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Opinions of Monday, 29 February 2016

Columnist: Kwame Okoampa-Ahoofe, Jr., Ph.D.

Charlotte Osei is a victim of Afari-Gyan’s gross incompetence


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I am quite certain that Nana Obiri-Boahen, the Deputy General-Secretary of the main opposition New Patriotic Party (NPP), did not speak for the party and its teeming army of members, supporters and sympathizers when he recently suggested that Dr. Kwadwo Afari-Gyan was a better Electoral Commissioner than his successor, namely, Mrs. Charlotte Kesson-Smith Osei (See “Afari-Gyan Much Better than Charlotte Osei” Citifmonline.com / Ghanaweb.com 2/22/16). Actually, Mrs. Osei is the victim of the gross incompetence of the recently retired EC Chairman and the paranoia of the movers and shakers of the New Patriotic Party.

Nearly every battle that has been fought against the present Electoral Commission’s Chairperson by the leaders of the New Patriotic Party has centered around problems either largely created by the former University of Ghana political science lecturer or smugly supervised by Dr. Afari-Gyan or both.

The very first of these problems and one that the NPP leaders have been tussling over with Mrs. Osei, ever since the latter assumed chairmanship of the EC late last year, has to do with the widely perceived bloating of the National Voters’ Register, a problem which was created partly because of the abject lack of vigilance on the part of the seemingly pathologically complacent NPP leadership.

The solution proposed by the Akufo-Addo group clearly lacks validity because it facilely and cavalierly presupposes that merely scrapping the existing voters’ register and creating a new one would automatically eliminate the problem that precipitated the contamination of the current voters’ register, which is clearly that the Electoral Commission and the National Commission for Civic Education (NCCE) and the Ghana Statistical Service (GSS), I believe, have yet to establish a reliable set of a National Identification System (NIS) aimed at reliably weeding out ineligible voters who, nevertheless, attempt to register to vote, often at the criminal instigation of some of the very politicians who are pontifically decrying this morally dispiriting state of affairs.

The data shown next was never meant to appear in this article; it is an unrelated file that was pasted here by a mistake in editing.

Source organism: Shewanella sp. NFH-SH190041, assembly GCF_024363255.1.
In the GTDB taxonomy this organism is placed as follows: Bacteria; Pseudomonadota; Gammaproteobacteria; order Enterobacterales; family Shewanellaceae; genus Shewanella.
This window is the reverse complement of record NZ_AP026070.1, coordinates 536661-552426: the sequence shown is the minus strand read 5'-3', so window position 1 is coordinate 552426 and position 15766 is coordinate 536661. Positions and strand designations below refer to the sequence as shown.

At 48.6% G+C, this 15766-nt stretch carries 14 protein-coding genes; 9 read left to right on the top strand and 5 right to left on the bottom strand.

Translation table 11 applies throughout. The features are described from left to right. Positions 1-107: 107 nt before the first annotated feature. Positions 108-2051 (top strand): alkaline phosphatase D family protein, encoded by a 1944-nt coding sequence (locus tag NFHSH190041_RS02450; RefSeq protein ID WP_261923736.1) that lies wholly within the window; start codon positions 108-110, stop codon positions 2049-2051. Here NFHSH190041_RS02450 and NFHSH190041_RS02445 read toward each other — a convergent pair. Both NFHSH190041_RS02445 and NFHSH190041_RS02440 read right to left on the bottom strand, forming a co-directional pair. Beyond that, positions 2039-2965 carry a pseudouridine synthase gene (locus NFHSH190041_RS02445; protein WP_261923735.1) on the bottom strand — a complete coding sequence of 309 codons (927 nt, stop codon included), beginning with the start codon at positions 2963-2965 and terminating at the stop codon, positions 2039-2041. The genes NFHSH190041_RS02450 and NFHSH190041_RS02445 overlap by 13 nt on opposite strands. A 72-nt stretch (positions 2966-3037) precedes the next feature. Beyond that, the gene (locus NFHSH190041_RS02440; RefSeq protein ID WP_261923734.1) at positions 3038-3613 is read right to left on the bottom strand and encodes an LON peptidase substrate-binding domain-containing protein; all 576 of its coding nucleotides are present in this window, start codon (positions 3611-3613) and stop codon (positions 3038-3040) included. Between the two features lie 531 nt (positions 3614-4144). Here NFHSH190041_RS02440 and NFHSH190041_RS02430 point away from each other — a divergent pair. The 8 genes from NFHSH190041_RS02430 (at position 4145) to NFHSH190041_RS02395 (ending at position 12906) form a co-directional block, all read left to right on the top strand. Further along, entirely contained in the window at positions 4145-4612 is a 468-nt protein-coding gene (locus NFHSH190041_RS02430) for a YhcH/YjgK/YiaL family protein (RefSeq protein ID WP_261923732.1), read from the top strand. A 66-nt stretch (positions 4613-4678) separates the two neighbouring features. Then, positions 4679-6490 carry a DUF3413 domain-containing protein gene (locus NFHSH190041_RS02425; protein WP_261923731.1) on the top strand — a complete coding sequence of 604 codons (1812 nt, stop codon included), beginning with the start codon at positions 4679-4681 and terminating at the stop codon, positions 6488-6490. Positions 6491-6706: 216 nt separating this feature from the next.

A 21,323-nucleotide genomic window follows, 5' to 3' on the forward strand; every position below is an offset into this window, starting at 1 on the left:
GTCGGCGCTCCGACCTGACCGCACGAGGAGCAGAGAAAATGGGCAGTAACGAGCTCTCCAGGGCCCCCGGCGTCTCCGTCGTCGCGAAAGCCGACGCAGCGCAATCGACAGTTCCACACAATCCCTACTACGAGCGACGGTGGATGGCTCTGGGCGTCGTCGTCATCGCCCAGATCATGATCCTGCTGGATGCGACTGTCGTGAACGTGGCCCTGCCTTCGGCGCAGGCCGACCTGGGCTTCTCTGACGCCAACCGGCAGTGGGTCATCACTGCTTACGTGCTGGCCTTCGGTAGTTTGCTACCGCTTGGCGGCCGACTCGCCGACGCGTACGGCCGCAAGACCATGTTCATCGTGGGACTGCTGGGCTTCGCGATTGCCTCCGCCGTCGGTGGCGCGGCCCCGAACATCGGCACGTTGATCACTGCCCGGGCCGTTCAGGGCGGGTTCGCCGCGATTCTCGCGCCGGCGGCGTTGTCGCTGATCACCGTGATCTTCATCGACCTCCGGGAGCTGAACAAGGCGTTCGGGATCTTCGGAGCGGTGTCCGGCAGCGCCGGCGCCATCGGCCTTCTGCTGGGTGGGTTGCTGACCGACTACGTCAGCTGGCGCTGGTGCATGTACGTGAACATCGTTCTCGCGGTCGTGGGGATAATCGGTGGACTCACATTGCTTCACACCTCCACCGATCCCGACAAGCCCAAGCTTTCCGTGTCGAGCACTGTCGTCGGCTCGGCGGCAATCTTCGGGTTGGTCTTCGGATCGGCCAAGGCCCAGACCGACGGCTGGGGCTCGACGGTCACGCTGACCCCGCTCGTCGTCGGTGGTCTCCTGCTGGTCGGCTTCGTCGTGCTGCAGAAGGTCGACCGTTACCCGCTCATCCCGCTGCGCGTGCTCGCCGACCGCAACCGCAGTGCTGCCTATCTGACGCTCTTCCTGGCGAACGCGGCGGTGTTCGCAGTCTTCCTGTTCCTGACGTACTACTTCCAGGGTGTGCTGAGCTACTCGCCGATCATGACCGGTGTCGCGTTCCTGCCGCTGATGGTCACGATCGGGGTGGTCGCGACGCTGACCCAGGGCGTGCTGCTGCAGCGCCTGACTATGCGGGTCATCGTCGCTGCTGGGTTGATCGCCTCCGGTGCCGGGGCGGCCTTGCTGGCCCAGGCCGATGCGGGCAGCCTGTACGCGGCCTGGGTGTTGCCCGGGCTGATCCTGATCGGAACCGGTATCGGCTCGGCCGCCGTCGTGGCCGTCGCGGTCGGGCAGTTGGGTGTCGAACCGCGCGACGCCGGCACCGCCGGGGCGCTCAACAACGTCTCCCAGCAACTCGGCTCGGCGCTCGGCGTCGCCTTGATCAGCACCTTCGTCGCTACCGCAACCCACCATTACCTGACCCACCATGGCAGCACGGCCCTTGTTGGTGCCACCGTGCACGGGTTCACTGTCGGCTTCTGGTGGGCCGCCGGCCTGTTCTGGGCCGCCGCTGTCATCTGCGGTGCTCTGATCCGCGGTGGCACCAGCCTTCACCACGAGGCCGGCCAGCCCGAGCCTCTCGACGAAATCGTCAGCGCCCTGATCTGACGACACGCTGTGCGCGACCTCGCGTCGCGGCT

The fact of the matter is that both the leaderships of the ruling National Democratic Congress and the country’s main opposition New Patriotic Party have been complicit in the set of events that engendered the problem of our bloated National Voters’ Register. I have even suggested that the New Patriotic Party leadership seems to be the more aggrieved by this rampant electoral anomaly only because they appear to have been outmaneuvered by their National Democratic Congress counterparts. What is clear is that Mrs. Osei is having a hard time cleaning up the Stygian mess created by Dr. Afari-Gyan in the 22 years during which he was literally allowed to get away with murder.

In other words, attempting to conveniently reduce, albeit erroneously, and tie her performance and competence to her recent establishment of an Election Steering Committee would not wash. Very likely, the entire idea was borrowed from another country that used it quite effectively in a recent election.

I am quite sure of this because unlike the smug and obnoxiously imperious Dr. Afari-Gyan, Mrs. Osei has admirably demonstrated that she is a quick study and one who is not averse to learning a thing or two from her counterparts elsewhere and putting it to good effect. This, of course, is not necessarily to say that the Electoral Commissioner’s every move or decision has been in the right direction.

Rather, what the preceding means is that too many unrealistic demands on her by all the major stakeholders of Election 2016 may be making the EC Chair’s work more difficult for her and her staff than it ought to be.

In the near future, Parliament may need to review the method by which the Electoral Commissioner is appointed, as well as the need to possibly impose a reasonable limit on how long anybody ought to be allowed to assume this most significant and critical professional responsibility.

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